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Elgar: The Dream of Gerontius Op. 38 / Elder, Groves, Terfel, Coote, et al

Album Summary

>Elgar, Edward : The Dream of Gerontius, Op. 38
Performers Composer

Notes & Reviews:

Elgar's late masterpiece is an extraordinary work full of drama and passion alongside exquisite music of sublime delicacy. It is a moving expression of the composer's unorthodox religious faith and a poignant reflection on a man's journey through death, depicted in striking writing for choir, orchestra, and soloists.

Gramophone Classical Music Guide
For all sorts of reasons Barbirolli's famous Hallé account has lived in everyone's hearts for decades. It still will, because there is something about the immediacy and wholeheartedness of its vision that speaks as directly as ever. Mark Elder's approach is more elusive. He draws us patiently, unerringly, into the profound mystery of the piece, judiciously weighing its theatricality against its inwardness. It is reverent in the best sense, with breathless pianissimi and a potency of atmosphere that takes hold from the moment we enter the dying man's room. Just listen to the Hallé strings in the Prelude, or the introduction to Part 2. The stylistic finesse of the playing, the very particular articulation, the inbred portamento - all these qualities are testament to the fantastic work Elder has done with the orchestra.

It is, by a mile, the best-sounding Gerontius we have had, handsome in its depth and breadth with great spatial perspectives and a wonderful sense of how the score is layered. Onto this impressive sound stage comes Paul Groves's Gerontius with a near-perfect blend of poetic restraint and high emotionalism - though some may feel that the 'operatic' hot-spots, 'Take me away!' being, of course, the hottest of them - are wanting in that last degree of heft. Elder and his sound team might have given us something more startling with that chord of 'utmost force' in the moment Gerontius finally glimpses his creator.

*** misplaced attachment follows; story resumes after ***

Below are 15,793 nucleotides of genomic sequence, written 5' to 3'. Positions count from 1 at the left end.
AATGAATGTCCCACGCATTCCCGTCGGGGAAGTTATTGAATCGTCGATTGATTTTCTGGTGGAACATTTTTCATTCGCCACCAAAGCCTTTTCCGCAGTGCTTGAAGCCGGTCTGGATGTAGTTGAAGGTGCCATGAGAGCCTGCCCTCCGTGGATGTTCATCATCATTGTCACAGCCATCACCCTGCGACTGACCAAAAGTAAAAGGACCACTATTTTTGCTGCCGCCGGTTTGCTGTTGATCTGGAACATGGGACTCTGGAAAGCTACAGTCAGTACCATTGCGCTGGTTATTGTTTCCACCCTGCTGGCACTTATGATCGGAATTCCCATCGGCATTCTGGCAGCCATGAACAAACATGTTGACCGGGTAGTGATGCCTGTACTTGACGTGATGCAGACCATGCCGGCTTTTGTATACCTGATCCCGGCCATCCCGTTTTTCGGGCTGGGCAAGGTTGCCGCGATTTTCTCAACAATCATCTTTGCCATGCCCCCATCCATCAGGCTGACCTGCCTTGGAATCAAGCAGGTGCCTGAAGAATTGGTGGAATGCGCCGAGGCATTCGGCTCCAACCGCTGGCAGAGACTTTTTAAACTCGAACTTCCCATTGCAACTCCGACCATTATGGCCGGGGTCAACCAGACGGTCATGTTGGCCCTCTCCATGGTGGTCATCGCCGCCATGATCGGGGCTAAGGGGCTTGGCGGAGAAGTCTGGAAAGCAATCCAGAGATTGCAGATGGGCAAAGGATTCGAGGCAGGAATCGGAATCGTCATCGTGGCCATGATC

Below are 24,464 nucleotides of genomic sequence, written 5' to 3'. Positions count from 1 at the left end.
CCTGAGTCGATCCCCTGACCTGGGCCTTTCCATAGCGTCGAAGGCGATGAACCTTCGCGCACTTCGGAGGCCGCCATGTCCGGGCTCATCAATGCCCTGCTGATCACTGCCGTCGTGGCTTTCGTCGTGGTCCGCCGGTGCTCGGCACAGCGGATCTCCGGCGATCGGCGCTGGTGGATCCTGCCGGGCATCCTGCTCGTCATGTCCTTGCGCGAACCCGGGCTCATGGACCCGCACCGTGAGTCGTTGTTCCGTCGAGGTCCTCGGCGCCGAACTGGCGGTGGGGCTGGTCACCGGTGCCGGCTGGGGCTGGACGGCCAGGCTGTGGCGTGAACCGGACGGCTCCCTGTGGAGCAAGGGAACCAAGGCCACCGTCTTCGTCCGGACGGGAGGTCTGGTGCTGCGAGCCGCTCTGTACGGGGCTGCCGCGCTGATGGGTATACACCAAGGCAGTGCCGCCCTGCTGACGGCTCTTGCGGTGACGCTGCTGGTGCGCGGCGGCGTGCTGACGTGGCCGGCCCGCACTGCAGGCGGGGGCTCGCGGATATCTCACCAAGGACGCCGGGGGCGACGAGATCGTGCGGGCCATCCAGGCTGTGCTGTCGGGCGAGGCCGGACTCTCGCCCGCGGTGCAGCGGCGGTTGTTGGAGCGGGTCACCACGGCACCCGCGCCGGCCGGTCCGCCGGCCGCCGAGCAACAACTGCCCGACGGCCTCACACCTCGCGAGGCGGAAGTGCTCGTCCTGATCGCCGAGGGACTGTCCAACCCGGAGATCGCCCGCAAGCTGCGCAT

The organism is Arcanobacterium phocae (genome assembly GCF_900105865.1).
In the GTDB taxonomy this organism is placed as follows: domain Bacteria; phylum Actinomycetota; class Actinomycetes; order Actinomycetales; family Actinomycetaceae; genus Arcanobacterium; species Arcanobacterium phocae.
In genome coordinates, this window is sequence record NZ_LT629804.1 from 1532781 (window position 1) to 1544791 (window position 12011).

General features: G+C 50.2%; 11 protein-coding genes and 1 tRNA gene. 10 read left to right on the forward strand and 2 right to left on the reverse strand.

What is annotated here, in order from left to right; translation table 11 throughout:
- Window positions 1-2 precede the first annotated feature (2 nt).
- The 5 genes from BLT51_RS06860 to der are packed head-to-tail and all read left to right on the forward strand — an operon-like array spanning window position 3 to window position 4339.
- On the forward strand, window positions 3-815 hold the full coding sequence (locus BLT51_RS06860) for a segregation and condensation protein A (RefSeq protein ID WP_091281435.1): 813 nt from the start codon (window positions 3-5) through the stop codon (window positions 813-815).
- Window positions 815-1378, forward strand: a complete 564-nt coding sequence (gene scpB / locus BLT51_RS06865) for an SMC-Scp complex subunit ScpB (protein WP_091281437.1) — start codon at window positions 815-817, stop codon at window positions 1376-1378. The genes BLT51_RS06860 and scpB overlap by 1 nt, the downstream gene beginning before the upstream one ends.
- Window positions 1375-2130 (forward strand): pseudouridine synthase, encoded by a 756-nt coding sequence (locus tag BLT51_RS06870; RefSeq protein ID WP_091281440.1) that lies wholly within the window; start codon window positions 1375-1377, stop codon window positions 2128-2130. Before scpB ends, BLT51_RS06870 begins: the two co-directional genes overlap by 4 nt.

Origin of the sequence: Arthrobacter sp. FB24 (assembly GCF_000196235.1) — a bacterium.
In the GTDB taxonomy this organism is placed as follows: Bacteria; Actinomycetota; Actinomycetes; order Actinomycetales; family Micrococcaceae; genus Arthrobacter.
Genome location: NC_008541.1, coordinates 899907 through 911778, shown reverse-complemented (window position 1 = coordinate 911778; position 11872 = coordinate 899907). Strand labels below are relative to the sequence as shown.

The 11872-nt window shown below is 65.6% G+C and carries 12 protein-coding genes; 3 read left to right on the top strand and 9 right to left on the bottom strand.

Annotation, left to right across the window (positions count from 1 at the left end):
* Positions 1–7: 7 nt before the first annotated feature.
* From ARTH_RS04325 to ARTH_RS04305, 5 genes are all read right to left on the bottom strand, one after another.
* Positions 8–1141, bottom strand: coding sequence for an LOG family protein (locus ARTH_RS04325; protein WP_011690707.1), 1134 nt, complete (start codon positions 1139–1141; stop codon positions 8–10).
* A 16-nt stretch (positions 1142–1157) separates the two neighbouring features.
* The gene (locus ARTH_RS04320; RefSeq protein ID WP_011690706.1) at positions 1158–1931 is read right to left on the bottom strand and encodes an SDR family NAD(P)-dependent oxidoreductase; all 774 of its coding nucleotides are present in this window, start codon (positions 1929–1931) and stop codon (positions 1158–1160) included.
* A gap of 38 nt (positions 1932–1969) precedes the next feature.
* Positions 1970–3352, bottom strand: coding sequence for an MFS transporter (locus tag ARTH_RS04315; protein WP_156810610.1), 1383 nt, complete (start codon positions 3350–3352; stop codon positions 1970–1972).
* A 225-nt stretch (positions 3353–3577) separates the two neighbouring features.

No lack of force or presence in Bryn Terfel's proclamation to 'Go forth!' - the portals of heaven open to that, as indeed they do with the arrival of the heavenly host for the great 'Praise to the Holiest' chorus. The Hallé choir bravely gather momentum in that, thanks to Elder's insistence on clear rhythmic articulation, and he achieves a simply stonking crescendo on the final chord, leaving the organ to plumb infinite depths.

Of course, Janet Baker's timbre still haunts every measure of the Angel's music, but the wonderful Alice Coote conveys great confidentiality in her highly personalised reading. 'Softly and gently' is gloriously enveloping - and maybe that's the word which ultimately best describes this fine and most satisfying recording.

BBC Music Magazine
Paul Groves's sophisticated, elegant tenor is not ideally the sort that should be essaying this role. With Bryn Terfel... sounding a little frayed, Alice Coote makes the biggest impact. It's a lovely sound, but none of her 'Alleluias', from the most hushed to the truly exultant, can compare with those of Janet Baker for Barbirolli or Rattle. Good, then, but not great enough for this extraordinary work.

Gramophone Magazine
It is, by a mile, the best-sounding Gerontius we have had, handsome in its depth and breadth with great spatial perspectives and a wonderful sense of how the score is layered. Of course, Janet Baker's timbre still haunts every measure of the Angel's music, but the wonderful Alice Coote conveys great confidentiality in her highly personalised reading.



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Works Details

>Elgar, Edward : The Dream of Gerontius, Op. 38
  • Performers: Alice Coote (Mezzo-soprano); Paul Groves (Tenor); Bryn Terfel
  • Notes: Bridgewater Hall, Manchester, England (07/15/2008-07/19/2008)
  • Running Time: 87 min. 2 sec.
  • Period Time: Post Romantic
  • Form: Cantata/Oratorio
  • Written: 1900